Man of My Word

Author: sethskim  |  Category: Values

Tomorrow I will be checking out of the blogging world for about 5 days or so because my family and my extended family will be going on vacation.

With all my traveling, I was able to get 9 free tickets for the family.

In previous vacations, I always brought my computer because I had to work on the sermon for the following Sunday (this is when we had a smaller staff). I would also check e-mail as often as I could because I thought things would fall apart without me. But now I have given up trying to be the “messiah.” The more I am doing church, the more I am realizing that God does not need me. Sometimes this gets confirmed when the church grows when I am not there… ha!

For this vacation, Christina asked me to do 2 things:

1) Not to bring my computer
2) Do not preach the Sunday I get back

In order to honor her and the family, I agreed.

I want to be a man of my word… so after the first 2 days of having withdrawal symptoms, I should be fine :-)

I will start blogging again when I get back.

Thoughts on “The Missional Leader”

Author: sethskim  |  Category: Visuals

 
The Missional Leader.jpg
 
 
 
There have been a lot of talk on the topic of “being missional.” It is exciting to hear about churches that are living out their calling as the “church.” In the Greek, the church is known as the “ekklesia.” It is made up of two words “ek” (out of) and “klesis” (calling). The word, “klesis” comes from the root word, “kaleo” which means “to call.” Therefore, the church is to “be the called out one” who is suppose to “be calling out.”

This is why when Peter wrote, “But you are a chosen people, a royal priesthood, a holy nation, a people belonging to God, that you may declare the praises of him who called you out of darkness into his wonderful light. Once you were not a people, but now you are the people of God; once you had not received mercy, but now you have received mercy” (1 Pe 2:9-10), we are reminded of our calling as the church.

But like with all things, everything rises and falls with leadership. This book addresses more of the issue of leadership within the missional movement. There are plenty of books and articles on the topic of “being a missional church,” but not too many on missional leadership.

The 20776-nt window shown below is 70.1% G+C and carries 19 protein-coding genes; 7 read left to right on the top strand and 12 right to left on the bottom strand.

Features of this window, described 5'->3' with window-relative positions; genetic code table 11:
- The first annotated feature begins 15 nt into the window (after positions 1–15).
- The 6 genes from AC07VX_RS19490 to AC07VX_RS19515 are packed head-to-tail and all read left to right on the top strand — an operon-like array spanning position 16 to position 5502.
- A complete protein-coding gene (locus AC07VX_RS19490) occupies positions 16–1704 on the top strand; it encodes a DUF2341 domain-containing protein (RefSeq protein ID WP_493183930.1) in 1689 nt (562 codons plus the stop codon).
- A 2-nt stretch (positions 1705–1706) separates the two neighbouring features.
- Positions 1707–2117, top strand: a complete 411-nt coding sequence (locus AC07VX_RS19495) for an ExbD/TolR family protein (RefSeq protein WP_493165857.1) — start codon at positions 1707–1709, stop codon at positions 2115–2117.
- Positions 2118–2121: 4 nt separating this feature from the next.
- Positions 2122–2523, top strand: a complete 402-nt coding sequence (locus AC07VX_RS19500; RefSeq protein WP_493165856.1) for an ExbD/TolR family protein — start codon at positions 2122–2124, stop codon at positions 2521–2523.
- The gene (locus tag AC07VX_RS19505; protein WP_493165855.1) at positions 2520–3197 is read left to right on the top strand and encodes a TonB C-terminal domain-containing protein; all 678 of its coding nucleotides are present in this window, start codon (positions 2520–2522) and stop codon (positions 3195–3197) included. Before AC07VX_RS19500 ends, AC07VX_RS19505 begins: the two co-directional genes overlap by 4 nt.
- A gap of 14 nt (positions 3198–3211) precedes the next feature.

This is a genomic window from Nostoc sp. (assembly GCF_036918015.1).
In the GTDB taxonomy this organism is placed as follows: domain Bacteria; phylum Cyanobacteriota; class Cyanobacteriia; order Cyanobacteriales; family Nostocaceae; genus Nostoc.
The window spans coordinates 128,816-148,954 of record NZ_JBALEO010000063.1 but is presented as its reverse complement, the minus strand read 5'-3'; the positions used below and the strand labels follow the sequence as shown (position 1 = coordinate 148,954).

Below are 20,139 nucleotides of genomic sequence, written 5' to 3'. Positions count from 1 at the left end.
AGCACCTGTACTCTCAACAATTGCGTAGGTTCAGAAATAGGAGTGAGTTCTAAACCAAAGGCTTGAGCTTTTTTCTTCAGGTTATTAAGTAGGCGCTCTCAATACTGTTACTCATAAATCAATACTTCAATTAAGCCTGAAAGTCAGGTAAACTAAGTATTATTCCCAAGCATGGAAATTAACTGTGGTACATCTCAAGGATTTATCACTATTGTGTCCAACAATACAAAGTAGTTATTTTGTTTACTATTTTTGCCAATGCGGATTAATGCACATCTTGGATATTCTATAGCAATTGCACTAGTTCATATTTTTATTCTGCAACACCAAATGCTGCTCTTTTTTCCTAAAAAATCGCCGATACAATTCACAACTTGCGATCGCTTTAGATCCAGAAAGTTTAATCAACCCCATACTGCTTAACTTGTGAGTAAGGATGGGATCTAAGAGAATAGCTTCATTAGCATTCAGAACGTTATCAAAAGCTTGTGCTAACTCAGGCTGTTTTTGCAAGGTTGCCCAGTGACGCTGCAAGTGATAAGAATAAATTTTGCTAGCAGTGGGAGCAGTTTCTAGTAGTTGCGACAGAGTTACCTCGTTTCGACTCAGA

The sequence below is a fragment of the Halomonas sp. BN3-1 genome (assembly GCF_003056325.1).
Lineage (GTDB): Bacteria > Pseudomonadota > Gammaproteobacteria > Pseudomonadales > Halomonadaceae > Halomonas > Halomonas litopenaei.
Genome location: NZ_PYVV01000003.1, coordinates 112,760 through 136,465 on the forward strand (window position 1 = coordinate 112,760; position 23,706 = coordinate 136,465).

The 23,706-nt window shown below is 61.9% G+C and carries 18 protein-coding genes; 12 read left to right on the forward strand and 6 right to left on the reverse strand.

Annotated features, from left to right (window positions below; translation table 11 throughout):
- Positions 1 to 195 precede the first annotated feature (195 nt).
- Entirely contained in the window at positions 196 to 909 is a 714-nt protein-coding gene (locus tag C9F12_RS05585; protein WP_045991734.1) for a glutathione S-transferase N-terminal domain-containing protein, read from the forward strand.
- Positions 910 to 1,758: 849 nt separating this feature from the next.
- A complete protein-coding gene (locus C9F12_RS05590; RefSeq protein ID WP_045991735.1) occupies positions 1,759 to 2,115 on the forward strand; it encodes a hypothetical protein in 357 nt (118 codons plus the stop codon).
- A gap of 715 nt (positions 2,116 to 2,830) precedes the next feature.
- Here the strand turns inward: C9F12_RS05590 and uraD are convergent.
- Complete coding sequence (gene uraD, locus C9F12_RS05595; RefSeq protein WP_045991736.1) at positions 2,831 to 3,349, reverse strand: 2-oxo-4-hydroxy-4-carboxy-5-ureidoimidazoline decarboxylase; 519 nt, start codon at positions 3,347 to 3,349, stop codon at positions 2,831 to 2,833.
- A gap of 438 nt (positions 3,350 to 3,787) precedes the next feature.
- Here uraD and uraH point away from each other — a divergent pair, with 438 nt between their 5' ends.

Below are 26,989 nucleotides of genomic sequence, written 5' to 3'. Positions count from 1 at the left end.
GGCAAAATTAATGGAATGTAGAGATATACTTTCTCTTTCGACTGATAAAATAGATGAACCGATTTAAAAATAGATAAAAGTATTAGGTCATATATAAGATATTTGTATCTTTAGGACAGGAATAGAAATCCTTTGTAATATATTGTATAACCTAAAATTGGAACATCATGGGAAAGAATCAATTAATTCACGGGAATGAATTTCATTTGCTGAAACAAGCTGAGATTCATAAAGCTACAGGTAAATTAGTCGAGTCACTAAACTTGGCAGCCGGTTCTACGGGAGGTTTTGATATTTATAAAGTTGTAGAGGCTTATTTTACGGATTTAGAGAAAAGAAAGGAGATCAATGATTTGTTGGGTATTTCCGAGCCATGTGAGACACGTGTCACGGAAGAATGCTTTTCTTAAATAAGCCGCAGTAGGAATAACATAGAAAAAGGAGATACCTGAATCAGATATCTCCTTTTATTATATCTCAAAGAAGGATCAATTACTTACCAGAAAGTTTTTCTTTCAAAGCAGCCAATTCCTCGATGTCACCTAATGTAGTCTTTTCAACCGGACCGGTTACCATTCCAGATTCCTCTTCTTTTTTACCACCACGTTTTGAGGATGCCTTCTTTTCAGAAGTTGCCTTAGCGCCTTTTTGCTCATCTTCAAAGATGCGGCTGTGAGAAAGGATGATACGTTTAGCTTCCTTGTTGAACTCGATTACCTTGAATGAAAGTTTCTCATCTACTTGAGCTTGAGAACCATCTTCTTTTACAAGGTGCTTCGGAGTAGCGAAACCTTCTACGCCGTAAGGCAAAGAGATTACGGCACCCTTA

This is why Roxburgh’s and Romanuk’s book adds value to the whole missional movement. They go over some of the key character traits of a missional leader which I found to be fairly helpful. It is interesting that no matter what context the topic of leadership is talked about (business, church, sports, missional, etc), there are always familiar character traits that we cannot avoid.

Great movements always have great leaders. God uses leaders to sustain the movement by His Spirit. As the 21st century church is trying to go back to its 1st century roots (the book of Acts) the need for better leaders will be evident.

It is my prayer that we will be focused on raising better leaders rather than trying to come up with better organizational methods.

Thoughts on “The Urban Face of Missions”

Author: sethskim  |  Category: Visuals

 
Urban Face of Missions.jpg
 
 
 
This book just confirmed a lot of things that were running through my mind in the last few years. Throughout my travels, I have noticed that the urban cities in the international scene were playing an important role in that particular country.

Due to globalization and other factors, the cities around the world are becoming ripe for missions. They international cities are becoming more diverse and progressive. I saw this first hand in Shanghai, Jakarta, Kula Lumpur, Ho Chi Minh City, and Nairobi to just name a few.

This book was a tribute to Harvie M. Conn, a former professor at Westminster Theological Seminary who had a great passion for the city and the Kingdom of God. All the contributors in this book had a wealth of knowledge and experience when it comes to urban ministry.

The more we study the Bible and the important role that various cities had in God’s redemptive purposes, it begins to put a great burden for the cities around us. There is a good prospect to the city’s role in missions and world evangelization. There are challenges as well. Issues such as diversity, injustice and poverty add to the complexities. But as the world is getting more global, there is a great need for us to understand the role of the city.

What would it be like to see a church being planted in an international city (outside of the U.S.) where people can experience the same transformation as we are experiencing here in Ann Arbor and Chicago?

It might be worth the risks.